I think, yes, Hardcore can be very, very sweet (I have had bitter ones too), but it's the hop flavour that became too familiar to me. The beer I didn't name (I wasn't referring to Hardcore above) was Northern Monk's New World IPA. You may have had it, but I found it too much...I don't know. I have had many American IPAs over the years...I tend to go through phases. I stopped buying Brewdog beers ages ago...I pick them up, then put them back on the shelf...To think I used to defend them long before they became big business (remember the original Punk IPA four packs in Tesco?), when most people seemed to say they were terrible, and their beers hop juice. I notice supermarkets are now stocking a greater variety of them. Morrisons has their Elvis Juice (made with grapefruit, Dave!).
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'The best beers in the world are traditional bitters between 3.7 and 4.2%.' Dangerous to say this kind of thing on the internet, Kinley. Thankfully, this is a civilised forum (the above responses to my, er, contentious comments prove this). Your IPA sounds interesting. And of course, Cascade is the oldest of the modern American hops (I think)...Quite a down to earth variety (it has some Fuggles in it), subtly fruity, earthy, nothing like the crazy newer varieties (the classics from Sierra Nevada and Anchor are great showcases for it)...But yes, nice hops, yeast and malt, each used carefully (in their place), can produce fantastic results...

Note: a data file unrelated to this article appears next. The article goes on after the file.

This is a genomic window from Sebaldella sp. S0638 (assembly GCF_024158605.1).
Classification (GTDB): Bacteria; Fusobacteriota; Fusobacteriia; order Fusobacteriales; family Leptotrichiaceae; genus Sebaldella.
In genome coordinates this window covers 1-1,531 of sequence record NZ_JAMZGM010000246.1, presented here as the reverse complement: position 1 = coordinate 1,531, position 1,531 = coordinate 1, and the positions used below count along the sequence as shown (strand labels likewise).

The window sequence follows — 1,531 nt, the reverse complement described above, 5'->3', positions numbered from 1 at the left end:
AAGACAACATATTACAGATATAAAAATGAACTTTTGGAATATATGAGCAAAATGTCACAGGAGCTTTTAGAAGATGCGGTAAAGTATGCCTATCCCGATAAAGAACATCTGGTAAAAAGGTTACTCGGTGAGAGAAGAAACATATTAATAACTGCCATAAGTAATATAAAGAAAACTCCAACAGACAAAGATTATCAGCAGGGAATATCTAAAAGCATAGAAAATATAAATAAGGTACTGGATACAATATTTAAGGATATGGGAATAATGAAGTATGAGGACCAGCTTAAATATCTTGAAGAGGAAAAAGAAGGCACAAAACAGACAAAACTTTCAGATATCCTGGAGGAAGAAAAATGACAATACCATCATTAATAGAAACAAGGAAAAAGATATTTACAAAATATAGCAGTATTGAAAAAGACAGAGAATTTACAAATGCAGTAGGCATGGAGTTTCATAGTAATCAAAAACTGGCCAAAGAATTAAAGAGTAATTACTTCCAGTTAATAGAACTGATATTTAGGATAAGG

I recently had a bottle of Cambridge Brewery Boathouse Bitter (3.7%) Malty, toffee flavours with a touch of raisin. Not a hint citric or tropical fruit flavours. I do drink other beers apart from USA style IPAs.

After my experience with the Thornbridge 10% Jaipur. I am certainly moving away from double IPAs. I don't think hoppy beers and a lot of alcohol mix too well. One of my favourite beers at the moment is Hook Norton Trafalgar, a bottle-conditioned 5.2% IPA, which is a very British IPA.

Having said this I picked up a can of Vocation session IPA in Tesco. Another USA style IPA. This is good for 4.4%. Fruity and bitter. It is good to drink a variety of beer styles.

I had some more to say but I have to stand up as these tight trousers are killing me.